The breakthrough came as a result of private discussions between the New Agenda Coalition and the NWS. Though there is some dispute over who first approached whom, it is understood that the United States, seeking to avoid the conference deadlocking over nuclear disarmament, as it had on three previous occasions, initiated the talks. The first meeting took place on Saturday morning. Steffen Kongstad of Norway was requested by both sides to act as moderator. As Pearson was continuing his consultations on the forward-looking plan of action, the first N-5/NAC meeting scoped out whether they could find areas of mutual agreement in Reyes' MC.I paper. The meeting was sufficiently constructive to encourage them to do it again. Convening outside the United Nations, the group next undertook intensive negotiations based on Pearson's latest draft from subsidiary body 1.

When Baali returned from an unrelated trip to London on Monday May 15, he convened consultations among a group of some 30 'representative countries' and sought to identify areas of common ground for inclusion in the disarmament document. His attempts to identify two categories (A and B) of more and less difficult, disputed text met with little success. Some states objected to being excluded from the negotiating group. In an interesting example of diplomatic direct action, a few excluded delegates from European countries, including Norway, the Netherlands and Ireland, were invited to sit with NAM delegations. Baali decided not to force the issue, and by the second meeting, the consultations were regarded as open-ended, although still held in a small room to restrict numbers. Altogether, some 45 delegations participated. There was, however, confusion regarding the President's process of categorising different levels of contended text, so that the talks were inconclusive and frustrating. Again, seeing that this initiative was not working, Baali quickly let it drop. He turned to the N-5/NAC group, which by then had had several negotiating sessions.

By Wednesday May 17, the N-5 and New Agenda had reached substantial agreement on paragraphs covering the CTBT, START process and ABM Treaty (using the language agreed by the N-5, though none of the NAC was enthusiastic). They had watered down and substantially agreed paragraphs on irreversibility, unilateral reductions, diminishing the role of nuclear weapons and reducing their operational status. They appeared to have reached an impasse over four crucial issues: giving an "unequivocal undertaking" to eliminate nuclear weapons - a bottom line demand for the New Agenda Coalition, which Britain, China and the United States were prepared to accept after much debate and some watering down of the original NAC language, but France and Russia balked at; tactical nuclear weapons, which Russia did not want to address, except in the context of strategic stability, a catch-all term that the New Agenda states were reluctant to see attached to anything except the ABM Treaty; transparency, which China wanted deleted or paralleled by an equivalent commitment to the no-first-use of nuclear weapons; and the inclusion of all the nuclear-weapon states in the process leading to nuclear disarmament, which France was unhappy with.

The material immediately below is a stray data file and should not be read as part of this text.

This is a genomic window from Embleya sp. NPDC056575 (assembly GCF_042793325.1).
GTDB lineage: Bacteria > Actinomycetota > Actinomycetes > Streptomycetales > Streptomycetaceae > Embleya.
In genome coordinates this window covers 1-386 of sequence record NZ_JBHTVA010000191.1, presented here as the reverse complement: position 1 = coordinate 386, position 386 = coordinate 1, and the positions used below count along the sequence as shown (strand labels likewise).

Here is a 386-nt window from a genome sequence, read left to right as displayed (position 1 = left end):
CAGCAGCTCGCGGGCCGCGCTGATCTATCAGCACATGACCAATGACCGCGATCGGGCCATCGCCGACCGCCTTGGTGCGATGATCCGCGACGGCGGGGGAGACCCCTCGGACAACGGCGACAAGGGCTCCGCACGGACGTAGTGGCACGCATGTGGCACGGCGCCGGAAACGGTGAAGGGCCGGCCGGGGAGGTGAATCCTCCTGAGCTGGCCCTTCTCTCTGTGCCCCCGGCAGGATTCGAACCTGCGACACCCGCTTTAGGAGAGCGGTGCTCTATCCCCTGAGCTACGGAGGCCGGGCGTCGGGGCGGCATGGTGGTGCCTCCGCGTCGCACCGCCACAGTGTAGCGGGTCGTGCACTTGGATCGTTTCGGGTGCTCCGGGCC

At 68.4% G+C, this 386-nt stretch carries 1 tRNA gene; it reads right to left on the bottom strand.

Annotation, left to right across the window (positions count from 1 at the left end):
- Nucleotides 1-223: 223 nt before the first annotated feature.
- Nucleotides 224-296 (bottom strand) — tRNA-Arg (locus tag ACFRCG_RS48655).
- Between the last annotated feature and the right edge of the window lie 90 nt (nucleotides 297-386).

Baali's attempts to convene President's Consultations having failed to develop into an effective negotiating forum, he judged that it was time to bring the N-5/NAC consultations to the other States Parties for wider consideration. By this time it appeared that Russia was the main obstacle, still demanding that the practical steps as well as the ABM/START process should be put in the context of preserving strategic stability.

When the deadlock was brought into the open, some delegations, particularly Germany and Japan, reacted with hostility. They appeared angry that the weapon states had negotiated directly with the New Agenda Coalition, excluding their own allies. Belgium's ambassador, Jean Lint, complained that all the States Parties risked becoming hostage to the failure of twelve. The NAC were by then prepared to let the larger group take over, but Russia wanted to continue the N-5/NAC negotiations in private. Late on Wednesday evening, however, Baali insisted that the N-5 and NAC circulate their deadlocked draft among the other States Parties and then go back into private negotiations. They were warned that they would be expected to explain their positions to the conference the next day if they were unable to resolve the remaining differences. Russia continued to insist that the practical steps must be explicitly placed in the context of strategic stability. France was still trying to weaken the language of the unequivocal undertaking to relate to the ultimate goal of nuclear disarmament. By 1.30 pm, the N-5/NAC meeting broke up, exhausted and seemingly defeated. The United States had managed to shift from its acute defensiveness at the beginning of the Conference to a more comfortable position where the heat was mostly on Russia.